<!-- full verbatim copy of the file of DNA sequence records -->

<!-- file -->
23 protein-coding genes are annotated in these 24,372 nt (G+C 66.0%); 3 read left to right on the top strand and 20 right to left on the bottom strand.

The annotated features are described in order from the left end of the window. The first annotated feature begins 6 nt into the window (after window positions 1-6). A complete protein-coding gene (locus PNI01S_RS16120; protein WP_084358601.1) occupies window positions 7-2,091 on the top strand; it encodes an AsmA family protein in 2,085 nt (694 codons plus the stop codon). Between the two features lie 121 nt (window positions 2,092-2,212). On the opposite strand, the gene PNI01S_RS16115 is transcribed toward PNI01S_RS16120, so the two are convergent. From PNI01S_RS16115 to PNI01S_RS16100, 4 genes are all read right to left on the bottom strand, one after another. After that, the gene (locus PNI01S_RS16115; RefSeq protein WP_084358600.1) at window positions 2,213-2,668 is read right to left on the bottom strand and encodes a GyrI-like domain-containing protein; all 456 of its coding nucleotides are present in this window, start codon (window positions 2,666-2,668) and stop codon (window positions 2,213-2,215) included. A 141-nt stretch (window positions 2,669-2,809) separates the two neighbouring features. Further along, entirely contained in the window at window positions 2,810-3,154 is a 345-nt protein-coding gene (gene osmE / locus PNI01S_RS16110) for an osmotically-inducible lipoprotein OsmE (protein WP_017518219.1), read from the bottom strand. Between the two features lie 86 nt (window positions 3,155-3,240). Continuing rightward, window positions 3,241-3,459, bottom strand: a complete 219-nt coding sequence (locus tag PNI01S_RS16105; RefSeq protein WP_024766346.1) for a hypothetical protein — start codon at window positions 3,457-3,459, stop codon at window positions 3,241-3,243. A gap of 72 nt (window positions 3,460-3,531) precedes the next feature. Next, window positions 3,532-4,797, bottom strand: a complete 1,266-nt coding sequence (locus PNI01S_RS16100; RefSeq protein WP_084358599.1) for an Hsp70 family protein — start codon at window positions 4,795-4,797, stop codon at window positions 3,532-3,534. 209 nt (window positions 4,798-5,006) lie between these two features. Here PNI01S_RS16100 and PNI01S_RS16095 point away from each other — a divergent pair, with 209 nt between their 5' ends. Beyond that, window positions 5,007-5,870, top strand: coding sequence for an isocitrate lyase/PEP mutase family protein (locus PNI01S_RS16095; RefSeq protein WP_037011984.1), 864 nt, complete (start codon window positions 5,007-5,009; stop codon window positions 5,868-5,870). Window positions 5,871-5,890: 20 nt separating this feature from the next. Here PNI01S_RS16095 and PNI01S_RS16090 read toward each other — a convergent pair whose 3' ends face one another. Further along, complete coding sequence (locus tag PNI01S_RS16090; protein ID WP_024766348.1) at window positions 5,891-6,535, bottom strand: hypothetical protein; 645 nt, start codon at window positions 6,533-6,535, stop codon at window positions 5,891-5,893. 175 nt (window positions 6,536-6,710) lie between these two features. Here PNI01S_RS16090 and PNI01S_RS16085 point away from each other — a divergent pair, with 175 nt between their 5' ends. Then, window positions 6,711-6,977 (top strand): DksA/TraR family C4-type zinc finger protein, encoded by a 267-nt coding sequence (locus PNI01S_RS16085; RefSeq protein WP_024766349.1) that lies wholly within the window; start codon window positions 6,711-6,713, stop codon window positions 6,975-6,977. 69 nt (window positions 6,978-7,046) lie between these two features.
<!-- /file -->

23 protein-coding genes are annotated in these 24,372 nt (G+C 66.0%); 3 read left to right on the top strand and 20 right to left on the bottom strand.

The annotated features are described in order from the left end of the window. The first annotated feature begins 6 nt into the window (after window positions 1-6). A complete protein-coding gene (locus PNI01S_RS16120; protein WP_084358601.1) occupies window positions 7-2,091 on the top strand; it encodes an AsmA family protein in 2,085 nt (694 codons plus the stop codon). Between the two features lie 121 nt (window positions 2,092-2,212). On the opposite strand, the gene PNI01S_RS16115 is transcribed toward PNI01S_RS16120, so the two are convergent. From PNI01S_RS16115 to PNI01S_RS16100, 4 genes are all read right to left on the bottom strand, one after another. After that, the gene (locus PNI01S_RS16115; RefSeq protein WP_084358600.1) at window positions 2,213-2,668 is read right to left on the bottom strand and encodes a GyrI-like domain-containing protein; all 456 of its coding nucleotides are present in this window, start codon (window positions 2,666-2,668) and stop codon (window positions 2,213-2,215) included. A 141-nt stretch (window positions 2,669-2,809) separates the two neighbouring features. Further along, entirely contained in the window at window positions 2,810-3,154 is a 345-nt protein-coding gene (gene osmE / locus PNI01S_RS16110) for an osmotically-inducible lipoprotein OsmE (protein WP_017518219.1), read from the bottom strand. Between the two features lie 86 nt (window positions 3,155-3,240). Continuing rightward, window positions 3,241-3,459, bottom strand: a complete 219-nt coding sequence (locus tag PNI01S_RS16105; RefSeq protein WP_024766346.1) for a hypothetical protein — start codon at window positions 3,457-3,459, stop codon at window positions 3,241-3,243. A gap of 72 nt (window positions 3,460-3,531) precedes the next feature. Next, window positions 3,532-4,797, bottom strand: a complete 1,266-nt coding sequence (locus PNI01S_RS16100; RefSeq protein WP_084358599.1) for an Hsp70 family protein — start codon at window positions 4,795-4,797, stop codon at window positions 3,532-3,534. 209 nt (window positions 4,798-5,006) lie between these two features. Here PNI01S_RS16100 and PNI01S_RS16095 point away from each other — a divergent pair, with 209 nt between their 5' ends. Beyond that, window positions 5,007-5,870, top strand: coding sequence for an isocitrate lyase/PEP mutase family protein (locus PNI01S_RS16095; RefSeq protein WP_037011984.1), 864 nt, complete (start codon window positions 5,007-5,009; stop codon window positions 5,868-5,870). Window positions 5,871-5,890: 20 nt separating this feature from the next. Here PNI01S_RS16095 and PNI01S_RS16090 read toward each other — a convergent pair whose 3' ends face one another. Further along, complete coding sequence (locus tag PNI01S_RS16090; protein ID WP_024766348.1) at window positions 5,891-6,535, bottom strand: hypothetical protein; 645 nt, start codon at window positions 6,533-6,535, stop codon at window positions 5,891-5,893. 175 nt (window positions 6,536-6,710) lie between these two features. Here PNI01S_RS16090 and PNI01S_RS16085 point away from each other — a divergent pair, with 175 nt between their 5' ends. Then, window positions 6,711-6,977 (top strand): DksA/TraR family C4-type zinc finger protein, encoded by a 267-nt coding sequence (locus PNI01S_RS16085; RefSeq protein WP_024766349.1) that lies wholly within the window; start codon window positions 6,711-6,713, stop codon window positions 6,975-6,977. 69 nt (window positions 6,978-7,046) lie between these two features.